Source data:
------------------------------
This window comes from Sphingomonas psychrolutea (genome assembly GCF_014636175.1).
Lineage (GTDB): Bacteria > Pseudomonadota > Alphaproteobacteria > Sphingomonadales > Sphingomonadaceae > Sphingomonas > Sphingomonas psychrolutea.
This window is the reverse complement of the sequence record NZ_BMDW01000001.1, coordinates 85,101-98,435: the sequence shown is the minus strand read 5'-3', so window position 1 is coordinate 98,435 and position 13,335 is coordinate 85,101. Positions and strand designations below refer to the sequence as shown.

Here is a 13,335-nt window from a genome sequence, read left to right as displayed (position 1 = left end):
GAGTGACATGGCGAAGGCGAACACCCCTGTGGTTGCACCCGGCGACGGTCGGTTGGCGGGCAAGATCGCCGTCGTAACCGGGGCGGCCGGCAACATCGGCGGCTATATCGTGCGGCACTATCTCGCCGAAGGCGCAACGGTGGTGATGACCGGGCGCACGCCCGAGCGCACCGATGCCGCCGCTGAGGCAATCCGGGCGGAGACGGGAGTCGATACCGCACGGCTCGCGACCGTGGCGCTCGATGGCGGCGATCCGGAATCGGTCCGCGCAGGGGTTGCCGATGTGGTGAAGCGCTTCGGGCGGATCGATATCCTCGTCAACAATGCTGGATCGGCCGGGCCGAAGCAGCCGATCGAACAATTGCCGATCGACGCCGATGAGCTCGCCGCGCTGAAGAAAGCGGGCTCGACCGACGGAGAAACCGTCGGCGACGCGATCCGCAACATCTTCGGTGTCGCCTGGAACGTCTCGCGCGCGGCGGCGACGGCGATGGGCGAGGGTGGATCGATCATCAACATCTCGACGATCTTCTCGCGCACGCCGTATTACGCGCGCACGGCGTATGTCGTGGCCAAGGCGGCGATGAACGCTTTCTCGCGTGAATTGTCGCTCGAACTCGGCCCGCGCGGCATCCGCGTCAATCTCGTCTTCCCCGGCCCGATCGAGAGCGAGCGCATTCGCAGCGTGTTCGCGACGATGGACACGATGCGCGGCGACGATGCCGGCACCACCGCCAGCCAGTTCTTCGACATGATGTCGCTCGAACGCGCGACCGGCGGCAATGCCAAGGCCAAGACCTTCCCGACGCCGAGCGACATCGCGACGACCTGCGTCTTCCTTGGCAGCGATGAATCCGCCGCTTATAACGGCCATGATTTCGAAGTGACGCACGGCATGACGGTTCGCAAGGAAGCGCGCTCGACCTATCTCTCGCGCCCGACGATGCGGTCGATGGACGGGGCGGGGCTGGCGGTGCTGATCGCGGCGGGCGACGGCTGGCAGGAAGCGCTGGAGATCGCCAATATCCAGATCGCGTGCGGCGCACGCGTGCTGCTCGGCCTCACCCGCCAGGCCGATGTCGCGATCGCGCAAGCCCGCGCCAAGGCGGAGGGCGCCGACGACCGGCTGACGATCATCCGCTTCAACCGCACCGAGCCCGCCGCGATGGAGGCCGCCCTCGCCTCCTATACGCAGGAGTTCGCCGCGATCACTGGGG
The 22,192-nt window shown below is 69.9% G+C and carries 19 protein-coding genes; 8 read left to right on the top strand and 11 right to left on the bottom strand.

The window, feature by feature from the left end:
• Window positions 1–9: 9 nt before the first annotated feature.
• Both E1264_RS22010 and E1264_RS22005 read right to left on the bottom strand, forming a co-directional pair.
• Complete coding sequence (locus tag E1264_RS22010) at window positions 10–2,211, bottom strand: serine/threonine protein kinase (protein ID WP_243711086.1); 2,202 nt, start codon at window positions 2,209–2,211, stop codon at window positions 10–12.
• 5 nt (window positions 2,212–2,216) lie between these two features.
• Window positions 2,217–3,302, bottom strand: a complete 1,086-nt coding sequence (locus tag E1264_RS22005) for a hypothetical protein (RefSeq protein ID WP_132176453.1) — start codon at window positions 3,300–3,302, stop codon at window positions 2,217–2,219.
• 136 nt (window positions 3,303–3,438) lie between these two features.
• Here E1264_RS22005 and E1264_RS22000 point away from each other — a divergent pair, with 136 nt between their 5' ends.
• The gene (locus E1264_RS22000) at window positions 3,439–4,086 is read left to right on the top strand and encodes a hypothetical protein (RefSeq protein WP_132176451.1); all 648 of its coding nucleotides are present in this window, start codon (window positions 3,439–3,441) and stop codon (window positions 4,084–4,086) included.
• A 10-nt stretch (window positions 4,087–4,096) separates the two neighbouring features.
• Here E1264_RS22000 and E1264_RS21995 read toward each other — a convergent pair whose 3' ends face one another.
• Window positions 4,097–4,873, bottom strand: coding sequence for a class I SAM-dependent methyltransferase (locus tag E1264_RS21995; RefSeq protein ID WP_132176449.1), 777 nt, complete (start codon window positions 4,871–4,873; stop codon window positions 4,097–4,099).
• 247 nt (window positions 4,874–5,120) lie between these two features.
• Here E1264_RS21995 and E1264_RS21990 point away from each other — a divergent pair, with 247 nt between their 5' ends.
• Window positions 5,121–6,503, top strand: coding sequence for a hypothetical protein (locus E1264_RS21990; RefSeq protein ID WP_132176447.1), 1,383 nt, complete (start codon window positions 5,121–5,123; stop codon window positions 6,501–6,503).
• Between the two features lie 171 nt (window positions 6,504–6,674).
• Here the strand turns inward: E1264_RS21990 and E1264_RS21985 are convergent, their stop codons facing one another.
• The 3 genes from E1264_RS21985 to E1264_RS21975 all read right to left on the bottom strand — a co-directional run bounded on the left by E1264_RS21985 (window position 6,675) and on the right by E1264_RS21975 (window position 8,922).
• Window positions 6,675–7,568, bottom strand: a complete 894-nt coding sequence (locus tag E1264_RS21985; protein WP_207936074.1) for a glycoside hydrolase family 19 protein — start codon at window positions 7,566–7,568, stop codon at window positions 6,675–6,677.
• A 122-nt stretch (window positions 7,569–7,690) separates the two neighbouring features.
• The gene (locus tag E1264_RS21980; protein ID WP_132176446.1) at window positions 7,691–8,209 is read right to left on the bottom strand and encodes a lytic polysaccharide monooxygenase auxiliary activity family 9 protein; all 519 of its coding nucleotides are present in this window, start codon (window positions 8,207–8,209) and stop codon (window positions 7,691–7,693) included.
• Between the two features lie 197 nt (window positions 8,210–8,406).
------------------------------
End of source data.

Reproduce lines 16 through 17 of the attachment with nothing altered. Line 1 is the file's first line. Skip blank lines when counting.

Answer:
• A 10-nt stretch (window positions 4,087–4,096) separates the two neighbouring features.
• Here E1264_RS22000 and E1264_RS21995 read toward each other — a convergent pair whose 3' ends face one another.